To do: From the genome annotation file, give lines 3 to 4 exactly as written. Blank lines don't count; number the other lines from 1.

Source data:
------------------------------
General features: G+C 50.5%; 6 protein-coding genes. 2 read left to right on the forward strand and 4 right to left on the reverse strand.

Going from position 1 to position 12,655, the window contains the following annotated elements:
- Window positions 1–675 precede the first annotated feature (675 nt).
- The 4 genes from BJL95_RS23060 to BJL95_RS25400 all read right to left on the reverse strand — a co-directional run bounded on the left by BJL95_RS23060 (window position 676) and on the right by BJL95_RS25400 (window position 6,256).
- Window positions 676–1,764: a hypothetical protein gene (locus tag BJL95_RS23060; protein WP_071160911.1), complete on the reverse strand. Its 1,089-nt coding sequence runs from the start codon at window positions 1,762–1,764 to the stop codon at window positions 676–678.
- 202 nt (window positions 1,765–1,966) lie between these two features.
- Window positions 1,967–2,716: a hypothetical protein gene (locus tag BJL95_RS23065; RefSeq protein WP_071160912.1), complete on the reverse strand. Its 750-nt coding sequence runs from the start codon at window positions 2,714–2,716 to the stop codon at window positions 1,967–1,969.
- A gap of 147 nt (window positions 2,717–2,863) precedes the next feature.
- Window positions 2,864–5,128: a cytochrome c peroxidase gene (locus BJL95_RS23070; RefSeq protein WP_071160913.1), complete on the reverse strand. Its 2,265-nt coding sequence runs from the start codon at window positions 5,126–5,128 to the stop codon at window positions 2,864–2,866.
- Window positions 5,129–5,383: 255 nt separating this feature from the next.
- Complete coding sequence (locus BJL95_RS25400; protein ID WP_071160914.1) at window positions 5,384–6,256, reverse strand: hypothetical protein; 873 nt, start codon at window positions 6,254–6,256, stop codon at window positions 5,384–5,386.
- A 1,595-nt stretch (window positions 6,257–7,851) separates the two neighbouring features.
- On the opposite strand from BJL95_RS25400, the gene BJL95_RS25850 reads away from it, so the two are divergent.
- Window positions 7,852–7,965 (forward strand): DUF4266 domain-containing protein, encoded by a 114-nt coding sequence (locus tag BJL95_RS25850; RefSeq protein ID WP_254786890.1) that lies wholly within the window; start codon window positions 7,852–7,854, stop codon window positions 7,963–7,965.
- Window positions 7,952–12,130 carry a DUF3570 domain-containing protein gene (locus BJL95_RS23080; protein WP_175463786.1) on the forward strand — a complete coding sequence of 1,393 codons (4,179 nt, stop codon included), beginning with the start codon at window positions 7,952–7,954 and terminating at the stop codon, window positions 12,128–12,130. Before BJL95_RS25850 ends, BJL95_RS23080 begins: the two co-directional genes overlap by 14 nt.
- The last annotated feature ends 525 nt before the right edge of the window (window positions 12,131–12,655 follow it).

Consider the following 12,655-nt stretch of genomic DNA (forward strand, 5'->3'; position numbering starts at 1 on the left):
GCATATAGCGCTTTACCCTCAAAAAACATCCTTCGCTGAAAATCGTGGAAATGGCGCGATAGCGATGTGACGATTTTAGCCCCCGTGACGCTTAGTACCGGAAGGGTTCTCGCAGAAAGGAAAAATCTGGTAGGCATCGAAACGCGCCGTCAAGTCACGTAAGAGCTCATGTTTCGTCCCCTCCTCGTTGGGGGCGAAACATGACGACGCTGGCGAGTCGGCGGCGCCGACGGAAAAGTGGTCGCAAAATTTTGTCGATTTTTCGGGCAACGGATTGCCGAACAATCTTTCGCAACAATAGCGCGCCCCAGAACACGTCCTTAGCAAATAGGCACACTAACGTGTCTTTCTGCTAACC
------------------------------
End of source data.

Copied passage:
- Window positions 1–675 precede the first annotated feature (675 nt).
- The 4 genes from BJL95_RS23060 to BJL95_RS25400 all read right to left on the reverse strand — a co-directional run bounded on the left by BJL95_RS23060 (window position 676) and on the right by BJL95_RS25400 (window position 6,256).